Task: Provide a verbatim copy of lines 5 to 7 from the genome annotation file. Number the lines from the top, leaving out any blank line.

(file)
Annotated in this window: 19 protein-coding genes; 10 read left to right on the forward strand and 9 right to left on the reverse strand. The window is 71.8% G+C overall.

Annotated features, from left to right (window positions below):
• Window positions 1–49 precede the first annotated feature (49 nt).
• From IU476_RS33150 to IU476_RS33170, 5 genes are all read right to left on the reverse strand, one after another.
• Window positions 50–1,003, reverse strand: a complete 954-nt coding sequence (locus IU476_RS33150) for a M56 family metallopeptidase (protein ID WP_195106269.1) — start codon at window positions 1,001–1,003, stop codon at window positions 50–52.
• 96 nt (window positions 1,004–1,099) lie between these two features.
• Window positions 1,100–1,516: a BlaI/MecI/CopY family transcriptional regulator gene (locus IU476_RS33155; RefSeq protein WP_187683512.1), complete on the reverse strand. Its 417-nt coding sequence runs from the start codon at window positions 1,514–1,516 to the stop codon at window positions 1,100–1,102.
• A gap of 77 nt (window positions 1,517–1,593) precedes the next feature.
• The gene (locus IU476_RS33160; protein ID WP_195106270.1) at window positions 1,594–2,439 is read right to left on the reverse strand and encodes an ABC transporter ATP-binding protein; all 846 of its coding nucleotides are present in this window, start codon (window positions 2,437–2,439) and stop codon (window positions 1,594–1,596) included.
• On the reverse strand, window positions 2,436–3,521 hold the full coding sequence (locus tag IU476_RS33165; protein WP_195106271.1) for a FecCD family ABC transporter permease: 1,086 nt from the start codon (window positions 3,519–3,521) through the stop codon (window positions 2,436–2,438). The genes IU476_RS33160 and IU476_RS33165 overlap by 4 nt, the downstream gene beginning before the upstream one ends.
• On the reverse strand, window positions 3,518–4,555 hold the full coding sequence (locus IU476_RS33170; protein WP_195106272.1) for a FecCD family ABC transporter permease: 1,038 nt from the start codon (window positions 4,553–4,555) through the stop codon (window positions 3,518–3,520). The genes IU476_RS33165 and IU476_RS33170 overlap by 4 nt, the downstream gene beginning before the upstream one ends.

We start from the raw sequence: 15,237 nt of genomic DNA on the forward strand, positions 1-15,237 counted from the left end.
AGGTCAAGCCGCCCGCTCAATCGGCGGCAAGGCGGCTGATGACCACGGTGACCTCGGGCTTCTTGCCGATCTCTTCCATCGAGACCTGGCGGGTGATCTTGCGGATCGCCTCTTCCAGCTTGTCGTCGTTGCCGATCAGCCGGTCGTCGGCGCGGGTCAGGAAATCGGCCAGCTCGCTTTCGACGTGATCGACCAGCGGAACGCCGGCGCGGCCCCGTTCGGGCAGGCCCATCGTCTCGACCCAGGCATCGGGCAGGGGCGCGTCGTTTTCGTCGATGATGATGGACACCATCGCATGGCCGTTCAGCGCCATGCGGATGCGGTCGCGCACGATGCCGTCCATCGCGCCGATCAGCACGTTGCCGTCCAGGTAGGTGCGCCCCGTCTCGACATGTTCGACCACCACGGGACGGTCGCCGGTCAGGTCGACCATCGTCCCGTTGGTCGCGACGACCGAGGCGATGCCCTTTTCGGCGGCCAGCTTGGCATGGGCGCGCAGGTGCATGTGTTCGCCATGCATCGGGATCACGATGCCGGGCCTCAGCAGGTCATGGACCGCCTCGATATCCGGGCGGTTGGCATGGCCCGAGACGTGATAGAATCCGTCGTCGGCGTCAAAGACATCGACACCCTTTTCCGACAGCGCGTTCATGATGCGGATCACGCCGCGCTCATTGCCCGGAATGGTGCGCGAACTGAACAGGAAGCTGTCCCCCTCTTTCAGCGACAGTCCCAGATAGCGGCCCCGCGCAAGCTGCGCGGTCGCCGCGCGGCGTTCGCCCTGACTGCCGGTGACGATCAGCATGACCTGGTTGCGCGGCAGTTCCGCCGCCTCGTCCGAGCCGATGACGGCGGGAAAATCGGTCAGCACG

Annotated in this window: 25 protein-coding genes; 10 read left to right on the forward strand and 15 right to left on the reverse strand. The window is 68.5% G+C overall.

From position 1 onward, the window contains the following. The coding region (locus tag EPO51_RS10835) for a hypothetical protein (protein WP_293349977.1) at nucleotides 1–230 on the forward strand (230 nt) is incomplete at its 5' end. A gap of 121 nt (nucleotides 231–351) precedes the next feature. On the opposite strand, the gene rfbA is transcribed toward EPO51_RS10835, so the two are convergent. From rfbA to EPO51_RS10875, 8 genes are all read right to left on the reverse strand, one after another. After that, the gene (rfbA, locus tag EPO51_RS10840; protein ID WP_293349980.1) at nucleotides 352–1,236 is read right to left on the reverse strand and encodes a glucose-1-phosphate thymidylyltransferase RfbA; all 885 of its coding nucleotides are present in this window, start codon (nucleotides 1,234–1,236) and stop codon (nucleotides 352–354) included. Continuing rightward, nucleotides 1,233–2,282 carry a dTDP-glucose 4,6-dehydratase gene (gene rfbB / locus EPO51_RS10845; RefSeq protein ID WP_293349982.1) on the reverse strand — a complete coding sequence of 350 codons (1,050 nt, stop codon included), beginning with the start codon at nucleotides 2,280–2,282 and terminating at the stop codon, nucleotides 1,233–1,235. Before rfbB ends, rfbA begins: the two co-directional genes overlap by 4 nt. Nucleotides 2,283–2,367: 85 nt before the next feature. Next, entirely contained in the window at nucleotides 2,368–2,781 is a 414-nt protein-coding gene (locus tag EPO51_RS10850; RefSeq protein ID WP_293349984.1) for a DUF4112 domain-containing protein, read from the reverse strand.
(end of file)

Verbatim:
• Window positions 50–1,003, reverse strand: a complete 954-nt coding sequence (locus IU476_RS33150) for a M56 family metallopeptidase (protein ID WP_195106269.1) — start codon at window positions 1,001–1,003, stop codon at window positions 50–52.
• 96 nt (window positions 1,004–1,099) lie between these two features.
• Window positions 1,100–1,516: a BlaI/MecI/CopY family transcriptional regulator gene (locus IU476_RS33155; RefSeq protein WP_187683512.1), complete on the reverse strand. Its 417-nt coding sequence runs from the start codon at window positions 1,514–1,516 to the stop codon at window positions 1,100–1,102.